Got questions? Awesome!
I hope you find the below answers useful. If not, please make contact and it’ll be my pleasure to answer other questions you may have.
What is sexology?
Sexology is the scientific study of human sexuality. It’s a very broad field. Think of all the aspects that sex and sexuality involve and are shaped by: culture, values, attitudes, biology, anatomy, behaviour (healthy and unhealthy), psychology, the media, society, to name a few. Sexology therefore studies and works with all of these aspects and more; to help understand human sexuality in all of its forms.
What is a sexologist?
A sexologist has formal qualifications in the field of sexology at a postgraduate level. Sexologists have a broad understanding of human sexuality and have a sex-positive attitude. They can work in many different fields: psychology, counselling, coaching, research, forensics, law, medicine, community services, and education. Sexologists are comfortable talking about sex and sexuality, and tend be wildly passionate about sharing this with the world (or maybe that’s just me!).
Why would someone want to work with a sexologist?
This would depend on what challenge or difficulty a person or organisation is having. A sexologist can help explore sexual issues within an individual, a couple, or between people or even a service. Sexologists provide not just knowledge, but also a judgement and shame-free safe space to talk about often difficult and sensitive issues. A sexologist can provide sex education to youth and adults (i.e. parents or those wanting to improve their sex lives) and can be an asset in helping to overcome barriers to effective communication about sex and relationship issues.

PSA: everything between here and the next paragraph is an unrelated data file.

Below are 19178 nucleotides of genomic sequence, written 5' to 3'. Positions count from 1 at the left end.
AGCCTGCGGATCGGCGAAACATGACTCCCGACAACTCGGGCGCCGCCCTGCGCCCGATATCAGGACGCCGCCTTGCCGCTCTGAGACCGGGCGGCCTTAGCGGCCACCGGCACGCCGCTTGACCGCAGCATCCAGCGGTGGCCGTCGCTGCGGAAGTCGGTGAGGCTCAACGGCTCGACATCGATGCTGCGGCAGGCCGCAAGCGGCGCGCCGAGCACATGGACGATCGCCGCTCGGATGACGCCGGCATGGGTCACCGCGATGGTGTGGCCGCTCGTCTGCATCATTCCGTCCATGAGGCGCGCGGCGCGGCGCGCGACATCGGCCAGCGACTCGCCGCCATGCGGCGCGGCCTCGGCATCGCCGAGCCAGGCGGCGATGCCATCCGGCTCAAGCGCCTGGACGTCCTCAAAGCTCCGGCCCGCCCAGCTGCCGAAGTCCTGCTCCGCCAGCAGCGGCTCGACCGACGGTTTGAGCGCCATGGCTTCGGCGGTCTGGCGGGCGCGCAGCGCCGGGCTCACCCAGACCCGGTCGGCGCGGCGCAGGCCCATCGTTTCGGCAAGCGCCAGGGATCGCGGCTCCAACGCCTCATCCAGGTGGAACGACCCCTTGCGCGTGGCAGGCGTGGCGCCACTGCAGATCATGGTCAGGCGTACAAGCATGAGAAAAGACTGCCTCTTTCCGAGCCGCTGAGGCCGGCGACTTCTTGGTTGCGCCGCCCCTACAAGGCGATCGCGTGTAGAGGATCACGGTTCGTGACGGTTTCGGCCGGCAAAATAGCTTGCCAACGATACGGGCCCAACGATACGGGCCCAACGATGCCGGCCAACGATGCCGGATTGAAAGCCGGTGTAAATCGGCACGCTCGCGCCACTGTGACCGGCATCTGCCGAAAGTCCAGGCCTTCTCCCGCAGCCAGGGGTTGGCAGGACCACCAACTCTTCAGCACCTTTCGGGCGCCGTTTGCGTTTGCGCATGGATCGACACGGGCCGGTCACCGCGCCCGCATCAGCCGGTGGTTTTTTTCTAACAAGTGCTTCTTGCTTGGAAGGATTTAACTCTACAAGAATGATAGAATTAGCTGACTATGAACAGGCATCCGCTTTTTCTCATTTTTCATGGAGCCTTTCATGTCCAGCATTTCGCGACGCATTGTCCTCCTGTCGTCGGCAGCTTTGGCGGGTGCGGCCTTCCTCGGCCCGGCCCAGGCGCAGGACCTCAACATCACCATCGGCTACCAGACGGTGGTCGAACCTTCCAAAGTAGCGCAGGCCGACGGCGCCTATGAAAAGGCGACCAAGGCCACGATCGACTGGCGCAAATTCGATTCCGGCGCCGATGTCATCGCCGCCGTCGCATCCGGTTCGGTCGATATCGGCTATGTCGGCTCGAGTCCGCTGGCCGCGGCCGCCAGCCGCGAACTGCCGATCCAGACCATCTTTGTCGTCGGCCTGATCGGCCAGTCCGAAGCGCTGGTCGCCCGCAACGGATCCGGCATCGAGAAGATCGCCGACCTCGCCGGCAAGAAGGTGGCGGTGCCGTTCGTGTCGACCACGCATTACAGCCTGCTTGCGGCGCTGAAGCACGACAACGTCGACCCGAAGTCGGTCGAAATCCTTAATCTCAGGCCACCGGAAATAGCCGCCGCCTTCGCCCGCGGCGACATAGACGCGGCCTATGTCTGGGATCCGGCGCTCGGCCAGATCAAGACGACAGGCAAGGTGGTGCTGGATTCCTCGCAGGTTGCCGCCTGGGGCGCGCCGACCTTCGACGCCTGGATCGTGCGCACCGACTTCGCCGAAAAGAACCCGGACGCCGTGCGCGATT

What is sex coaching? How does it differ to sex therapy?
Great question 🙂 Firstly, neither sex coaching or sex therapy involve having sex with clients. There are services for that (e.g. a sex surrogate) and other more body-focused services (e.g. a sexological body worker or somantic sex therapist). And of course a person can pay another person for sex (e.g. with a sex worker).
A sex (and relationship) coach can work with you to talk about (no touch!) and explore what you would like to change or improve about your sex life.
Perhaps you are struggling with sexual or gender identity, or sexual expression, or sexual difficulties (e.g. erectile dysfunction, anorgasmia (inability to achieve orgasm), vaginismus (painful vaginal penetration due to very tight muscle spasms), and need someone to talk to about this. Both a sex coach and a sex therapist can explore these with you. The key difference is that sex coaching is usually time-limited (i.e. up to 5 sessions) and tends not to work on sexual trauma. Sex coaching is more solution and strength focused, rather than problem focused.
A sex therapist (whether that’s a psychologist, psychiatrist, counsellor or psychotherapist; yes I know it is confusing) is able to explore and process sexual abuse and trauma, usually over a longer period of time. A sex coach can refer someone to work through these issues if need be, and/or can also work in conjunction with a GP to address biological (i.e. hormonal) issues.